Portland, OR

They call Portland, Oregon the city of bridges. Some argue that Amsterdam is that city, but then there could be more argument that we are talking in the US here. Either way, there are lots of bridges. They are cool, unless you are sitting in a boat, waiting for a train to go by and the draw bridge to go up. Time schedules aside, they are nice to look at.

One thing everyone will tell you about Portland, is that the people are weird. I even saw a building painted on the side, it said “Keep Portland Weird”! In my opinion, the people are putting forth their best efforts to keep it up.

All that aside, I really like Portland. It’s got good places to go, things to do. Of which I know little about, because I work entirely too much. I do know, however, that the stores are awesome. Powell’s Books is world renowned, and there are several stores I had to stop in and check out along the way. I’m not a shopper, anyone that knows me will agree, but this is a good town for people like me.

Next week I’ll snap some shots of town. I neglected to bring my camera this time, because it was raining like crazy! Hopefully it will be a little calmer next go around.

Tugs and Barges

There is quite a bit of traffic on our path. The Columbia and Snake rivers are kind of like the Dalton Highway, in a lot of ways. The amount of supplies that go up and down the river every day is immense. There are tractor tugs, like pictured above, that push barges up and down river. They are full with grain, logs, wood chips, and all sorts of other stuff. Some tugs may be pushing four or five barges at once! The other day we passed up one that had a barge full of parts going to Canada for an oil drilling project. It was quite the erector set.

The most amazing thing about the tugs is not the sheer power that they have, but the finesse that the captain show while piloting them. I’ve seen some of the most amazing boat handling the last few weeks. These guys have lots of practice, lots of skill and maybe some luck. My hat goes off to them.

A little more on Dams

As we were going through Lower Monumental Dam last night we had a good conversation with the lockmaster. He told us about their plans to replace the gate on the lock this winter. We were surprised to hear that the gate weighs in at 650 tons, and that they will be cutting it out in 6 pieces. The new gate will be installed in three pieces and weigh close to 900 tons.

This is going to be quite a feat! The crane that they are erecting to do the job is huge. It will be pretty interesting to see it once it’s completed next year.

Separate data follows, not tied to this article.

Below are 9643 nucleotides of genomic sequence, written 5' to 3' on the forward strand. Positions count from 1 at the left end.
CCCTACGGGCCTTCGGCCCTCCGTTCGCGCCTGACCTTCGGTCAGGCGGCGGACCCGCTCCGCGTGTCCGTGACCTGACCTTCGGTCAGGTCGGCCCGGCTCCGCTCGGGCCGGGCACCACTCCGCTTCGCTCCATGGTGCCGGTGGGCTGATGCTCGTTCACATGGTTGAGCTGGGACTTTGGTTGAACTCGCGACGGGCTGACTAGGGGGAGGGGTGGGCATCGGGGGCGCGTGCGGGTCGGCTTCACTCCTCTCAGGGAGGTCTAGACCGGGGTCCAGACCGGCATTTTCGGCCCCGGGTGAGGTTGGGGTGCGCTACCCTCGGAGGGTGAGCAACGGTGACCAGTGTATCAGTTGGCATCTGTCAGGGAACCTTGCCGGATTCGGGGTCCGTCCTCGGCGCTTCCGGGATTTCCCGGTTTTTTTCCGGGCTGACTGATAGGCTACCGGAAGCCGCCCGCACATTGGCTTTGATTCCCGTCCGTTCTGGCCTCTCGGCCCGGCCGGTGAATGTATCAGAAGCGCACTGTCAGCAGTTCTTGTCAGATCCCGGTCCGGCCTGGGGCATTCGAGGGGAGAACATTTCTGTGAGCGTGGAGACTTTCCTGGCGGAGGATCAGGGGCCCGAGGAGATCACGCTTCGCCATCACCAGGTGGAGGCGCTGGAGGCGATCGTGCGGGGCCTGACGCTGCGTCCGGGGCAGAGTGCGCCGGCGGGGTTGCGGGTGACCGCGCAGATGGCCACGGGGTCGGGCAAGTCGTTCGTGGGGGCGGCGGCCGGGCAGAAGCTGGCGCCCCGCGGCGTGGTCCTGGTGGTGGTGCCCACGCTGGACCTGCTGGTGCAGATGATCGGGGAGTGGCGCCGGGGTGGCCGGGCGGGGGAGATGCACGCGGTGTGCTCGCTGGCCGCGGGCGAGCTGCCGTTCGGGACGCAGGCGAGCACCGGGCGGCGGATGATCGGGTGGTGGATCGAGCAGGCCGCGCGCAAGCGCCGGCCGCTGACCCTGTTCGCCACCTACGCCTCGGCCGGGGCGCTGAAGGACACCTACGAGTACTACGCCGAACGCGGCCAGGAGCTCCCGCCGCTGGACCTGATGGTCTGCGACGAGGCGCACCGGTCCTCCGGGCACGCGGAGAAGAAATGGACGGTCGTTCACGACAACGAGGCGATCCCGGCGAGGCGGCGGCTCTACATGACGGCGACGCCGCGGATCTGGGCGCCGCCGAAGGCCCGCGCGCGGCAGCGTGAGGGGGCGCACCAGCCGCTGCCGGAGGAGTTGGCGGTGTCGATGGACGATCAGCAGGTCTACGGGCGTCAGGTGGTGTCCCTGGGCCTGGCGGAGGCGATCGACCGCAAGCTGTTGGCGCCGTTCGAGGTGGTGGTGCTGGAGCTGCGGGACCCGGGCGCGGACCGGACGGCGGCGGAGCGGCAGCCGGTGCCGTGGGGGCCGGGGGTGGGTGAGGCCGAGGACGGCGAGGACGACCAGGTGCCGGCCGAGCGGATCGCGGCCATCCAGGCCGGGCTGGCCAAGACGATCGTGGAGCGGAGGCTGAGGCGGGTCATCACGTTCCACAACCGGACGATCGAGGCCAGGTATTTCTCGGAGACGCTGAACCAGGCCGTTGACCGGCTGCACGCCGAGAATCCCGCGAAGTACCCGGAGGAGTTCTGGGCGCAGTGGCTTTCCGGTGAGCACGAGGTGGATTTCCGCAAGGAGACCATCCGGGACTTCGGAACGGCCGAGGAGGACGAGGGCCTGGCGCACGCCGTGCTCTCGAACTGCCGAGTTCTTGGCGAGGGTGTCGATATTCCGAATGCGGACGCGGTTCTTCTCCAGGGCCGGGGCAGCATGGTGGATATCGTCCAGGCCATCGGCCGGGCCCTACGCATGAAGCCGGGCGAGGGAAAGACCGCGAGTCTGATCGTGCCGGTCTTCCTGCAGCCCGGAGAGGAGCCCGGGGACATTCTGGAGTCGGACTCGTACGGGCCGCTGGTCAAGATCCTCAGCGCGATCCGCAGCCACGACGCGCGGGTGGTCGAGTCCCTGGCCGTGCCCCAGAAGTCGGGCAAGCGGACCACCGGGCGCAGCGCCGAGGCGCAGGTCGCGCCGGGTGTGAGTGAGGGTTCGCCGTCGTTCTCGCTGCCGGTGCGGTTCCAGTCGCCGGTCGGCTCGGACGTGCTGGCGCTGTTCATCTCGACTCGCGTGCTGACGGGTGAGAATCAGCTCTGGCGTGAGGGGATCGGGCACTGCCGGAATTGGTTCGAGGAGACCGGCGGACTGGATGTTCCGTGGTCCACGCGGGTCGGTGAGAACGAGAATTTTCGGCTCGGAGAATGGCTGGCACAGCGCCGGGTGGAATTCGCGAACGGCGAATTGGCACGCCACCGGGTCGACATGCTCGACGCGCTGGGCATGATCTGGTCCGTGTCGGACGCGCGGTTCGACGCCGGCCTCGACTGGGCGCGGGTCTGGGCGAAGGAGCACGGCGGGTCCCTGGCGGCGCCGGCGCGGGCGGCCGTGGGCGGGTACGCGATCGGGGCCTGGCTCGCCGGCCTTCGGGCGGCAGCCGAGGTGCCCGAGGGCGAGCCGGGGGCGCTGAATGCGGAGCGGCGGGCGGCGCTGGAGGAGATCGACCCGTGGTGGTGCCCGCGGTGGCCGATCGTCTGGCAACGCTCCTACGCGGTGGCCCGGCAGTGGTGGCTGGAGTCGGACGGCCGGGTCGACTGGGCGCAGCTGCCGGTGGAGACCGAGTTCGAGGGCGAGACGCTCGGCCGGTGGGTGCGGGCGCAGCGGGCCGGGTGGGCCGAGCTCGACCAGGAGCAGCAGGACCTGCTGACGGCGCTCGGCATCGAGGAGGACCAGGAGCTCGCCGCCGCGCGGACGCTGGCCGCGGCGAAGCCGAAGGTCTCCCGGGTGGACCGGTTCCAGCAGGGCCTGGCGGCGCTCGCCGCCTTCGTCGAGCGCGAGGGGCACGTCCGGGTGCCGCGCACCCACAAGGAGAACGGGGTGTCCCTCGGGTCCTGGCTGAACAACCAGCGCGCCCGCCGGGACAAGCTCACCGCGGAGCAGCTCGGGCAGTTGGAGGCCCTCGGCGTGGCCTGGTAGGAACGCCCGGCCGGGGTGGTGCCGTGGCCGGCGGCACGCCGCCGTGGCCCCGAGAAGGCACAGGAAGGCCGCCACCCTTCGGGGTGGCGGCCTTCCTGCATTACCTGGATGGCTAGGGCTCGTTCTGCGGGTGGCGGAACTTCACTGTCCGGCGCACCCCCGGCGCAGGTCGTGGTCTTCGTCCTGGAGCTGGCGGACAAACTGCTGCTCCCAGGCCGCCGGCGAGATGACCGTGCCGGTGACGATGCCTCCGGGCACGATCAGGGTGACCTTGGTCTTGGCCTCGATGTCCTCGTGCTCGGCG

I was thinking to myself, how cool it would be to come back and do this trip on my own. Maybe rent a boat in the 25 foot range and make the trip from Astoria to Clarkston and back. Take two weeks or so. I’m going to have to look into this a little more…..

Ice Harbor Dam

As we make our way down the Snake River to the Columbia, we see that there are two types of gates on the down river side of the lock. One is like pictured in the post below, a big sliding gate that drops down from the towers over head, and the other is the two door type like pictured above.

At the Ice Harbor Dam Lock, we went in this morning with a tug and two barges. It was very cool to watch the pilot bring in the barges with just two feet on either side into the lock. The guy was so good, he never touched either side, until he was tying it up.

I have much respect for these pilots now, after watching them for a few weeks!

My next post, I’ll talk about them a little bit…..

Locks and Docks

As we speak, I’m following the last part of the trail left behind by Lewis and Clark. I’m at the confluence of the Clearwater and Snake Rivers, on the boarder of Lewiston, Idaho and Clarkston, Washington. It’s an interesting thing, being on a river boat.

The trip heads west from here, down the Columbia river and out to the infamous Columbia River Bar. This is the scene of thousands of wrecks over the last 100 years, and is still one of the most dangerous in the world. The Bar is the point where the Columbia reaches the Pacific Ocean. The tides meld and the water sloshes around like a toilet. When the wind kicks up it’s as rough as any spot on the planet.

As we head down river I’ll be sharing photo’s. Above is the Dam at Ice Harbor, right below Clarkston on the Snake. We travel through locks to get to the next level of the river. The eight dams between us and the Bar are all that are slowing us down.

Oh, and it’s nice to be back……